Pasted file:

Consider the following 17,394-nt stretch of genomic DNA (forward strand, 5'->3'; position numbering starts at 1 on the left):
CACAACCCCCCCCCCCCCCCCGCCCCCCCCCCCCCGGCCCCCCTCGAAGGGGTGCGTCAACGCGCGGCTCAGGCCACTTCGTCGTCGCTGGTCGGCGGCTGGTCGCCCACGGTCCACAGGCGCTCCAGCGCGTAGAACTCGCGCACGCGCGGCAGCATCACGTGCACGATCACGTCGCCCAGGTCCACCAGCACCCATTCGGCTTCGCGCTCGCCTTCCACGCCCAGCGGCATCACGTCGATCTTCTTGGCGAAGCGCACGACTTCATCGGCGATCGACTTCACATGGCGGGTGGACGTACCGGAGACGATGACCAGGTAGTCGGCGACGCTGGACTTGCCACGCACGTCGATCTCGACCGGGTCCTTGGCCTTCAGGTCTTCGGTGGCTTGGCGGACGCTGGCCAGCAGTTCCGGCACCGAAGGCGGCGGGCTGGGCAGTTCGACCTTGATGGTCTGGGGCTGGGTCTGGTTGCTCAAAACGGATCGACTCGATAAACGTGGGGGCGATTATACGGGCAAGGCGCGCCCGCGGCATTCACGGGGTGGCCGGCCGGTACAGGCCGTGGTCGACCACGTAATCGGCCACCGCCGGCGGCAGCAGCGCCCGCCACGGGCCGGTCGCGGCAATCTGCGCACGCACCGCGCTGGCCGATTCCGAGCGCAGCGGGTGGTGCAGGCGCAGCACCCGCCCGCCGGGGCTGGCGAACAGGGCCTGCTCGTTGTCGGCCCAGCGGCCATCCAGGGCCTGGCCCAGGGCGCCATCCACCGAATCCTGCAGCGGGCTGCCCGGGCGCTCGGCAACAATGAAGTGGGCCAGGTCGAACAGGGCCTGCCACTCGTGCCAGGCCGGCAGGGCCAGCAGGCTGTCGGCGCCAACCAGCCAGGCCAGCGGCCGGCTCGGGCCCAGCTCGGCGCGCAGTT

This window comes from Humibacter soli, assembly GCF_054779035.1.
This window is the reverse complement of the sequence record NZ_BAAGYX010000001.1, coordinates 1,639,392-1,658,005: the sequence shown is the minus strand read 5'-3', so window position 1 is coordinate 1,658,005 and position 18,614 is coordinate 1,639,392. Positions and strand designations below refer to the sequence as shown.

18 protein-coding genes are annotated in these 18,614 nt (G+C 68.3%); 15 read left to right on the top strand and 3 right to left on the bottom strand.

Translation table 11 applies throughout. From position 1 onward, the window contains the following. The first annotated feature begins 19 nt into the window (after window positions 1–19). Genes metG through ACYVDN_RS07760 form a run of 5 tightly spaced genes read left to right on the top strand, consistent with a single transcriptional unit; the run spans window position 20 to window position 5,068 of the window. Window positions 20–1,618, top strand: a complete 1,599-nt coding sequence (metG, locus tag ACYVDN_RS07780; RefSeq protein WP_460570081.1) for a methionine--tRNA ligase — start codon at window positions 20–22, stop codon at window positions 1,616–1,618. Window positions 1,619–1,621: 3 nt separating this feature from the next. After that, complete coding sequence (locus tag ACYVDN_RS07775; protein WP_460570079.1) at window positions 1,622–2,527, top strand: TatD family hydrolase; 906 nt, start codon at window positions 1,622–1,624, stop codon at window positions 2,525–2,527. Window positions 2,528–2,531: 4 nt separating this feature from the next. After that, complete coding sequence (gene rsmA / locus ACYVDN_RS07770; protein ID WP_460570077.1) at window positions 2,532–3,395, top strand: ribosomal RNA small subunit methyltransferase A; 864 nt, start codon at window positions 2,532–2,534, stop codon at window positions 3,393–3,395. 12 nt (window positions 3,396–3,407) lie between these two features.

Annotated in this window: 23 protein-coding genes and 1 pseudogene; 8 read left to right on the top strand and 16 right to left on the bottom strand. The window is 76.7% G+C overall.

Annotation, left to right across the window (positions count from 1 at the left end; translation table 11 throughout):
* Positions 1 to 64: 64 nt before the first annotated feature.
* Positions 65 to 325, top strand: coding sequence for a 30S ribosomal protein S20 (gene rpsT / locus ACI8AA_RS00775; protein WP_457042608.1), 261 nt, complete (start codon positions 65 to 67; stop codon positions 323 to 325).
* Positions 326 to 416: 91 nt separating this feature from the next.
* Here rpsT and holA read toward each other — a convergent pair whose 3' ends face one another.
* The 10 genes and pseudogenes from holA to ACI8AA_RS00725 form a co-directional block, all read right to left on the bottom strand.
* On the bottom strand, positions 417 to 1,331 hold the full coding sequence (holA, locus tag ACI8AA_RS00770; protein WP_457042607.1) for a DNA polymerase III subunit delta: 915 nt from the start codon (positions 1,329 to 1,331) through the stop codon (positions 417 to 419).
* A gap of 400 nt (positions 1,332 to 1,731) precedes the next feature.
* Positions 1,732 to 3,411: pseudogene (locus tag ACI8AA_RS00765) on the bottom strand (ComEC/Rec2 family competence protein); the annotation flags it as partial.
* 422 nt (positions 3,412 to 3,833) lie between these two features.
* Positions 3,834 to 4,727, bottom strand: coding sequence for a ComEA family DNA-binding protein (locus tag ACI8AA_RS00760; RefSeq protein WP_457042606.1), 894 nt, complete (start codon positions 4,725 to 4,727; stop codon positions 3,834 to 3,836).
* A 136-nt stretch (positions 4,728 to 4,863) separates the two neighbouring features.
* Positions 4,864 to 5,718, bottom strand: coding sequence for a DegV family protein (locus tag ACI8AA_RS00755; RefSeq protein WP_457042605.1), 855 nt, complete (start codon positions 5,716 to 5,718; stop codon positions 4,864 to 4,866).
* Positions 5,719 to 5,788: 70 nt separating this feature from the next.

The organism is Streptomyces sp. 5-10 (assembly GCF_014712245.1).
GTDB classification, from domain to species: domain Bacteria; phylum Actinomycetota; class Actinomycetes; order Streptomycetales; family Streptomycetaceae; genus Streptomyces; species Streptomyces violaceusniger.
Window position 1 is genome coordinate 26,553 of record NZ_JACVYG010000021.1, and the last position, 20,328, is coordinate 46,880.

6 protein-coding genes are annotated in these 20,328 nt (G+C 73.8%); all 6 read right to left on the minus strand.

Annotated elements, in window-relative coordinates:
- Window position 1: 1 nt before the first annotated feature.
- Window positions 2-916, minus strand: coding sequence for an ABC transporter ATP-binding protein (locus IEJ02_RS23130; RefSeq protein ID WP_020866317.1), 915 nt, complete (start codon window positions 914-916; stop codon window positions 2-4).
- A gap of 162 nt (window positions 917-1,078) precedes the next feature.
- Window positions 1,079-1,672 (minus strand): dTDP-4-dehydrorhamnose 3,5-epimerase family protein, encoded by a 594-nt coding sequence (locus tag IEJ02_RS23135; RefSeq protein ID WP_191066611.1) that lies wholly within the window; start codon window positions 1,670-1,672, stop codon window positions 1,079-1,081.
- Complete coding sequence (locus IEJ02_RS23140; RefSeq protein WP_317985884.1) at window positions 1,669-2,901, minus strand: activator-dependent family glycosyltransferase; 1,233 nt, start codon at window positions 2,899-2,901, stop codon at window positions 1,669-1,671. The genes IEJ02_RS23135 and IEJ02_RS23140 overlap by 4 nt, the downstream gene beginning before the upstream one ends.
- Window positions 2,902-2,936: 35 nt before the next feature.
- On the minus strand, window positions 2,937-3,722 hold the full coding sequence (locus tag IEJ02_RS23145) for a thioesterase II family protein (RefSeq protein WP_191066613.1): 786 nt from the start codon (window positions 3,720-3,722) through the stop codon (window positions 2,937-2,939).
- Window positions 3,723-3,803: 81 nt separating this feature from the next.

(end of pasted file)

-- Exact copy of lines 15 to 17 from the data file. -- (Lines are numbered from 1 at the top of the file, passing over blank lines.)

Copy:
* A gap of 400 nt (positions 1,332 to 1,731) precedes the next feature.
* Positions 1,732 to 3,411: pseudogene (locus tag ACI8AA_RS00765) on the bottom strand (ComEC/Rec2 family competence protein); the annotation flags it as partial.
* 422 nt (positions 3,412 to 3,833) lie between these two features.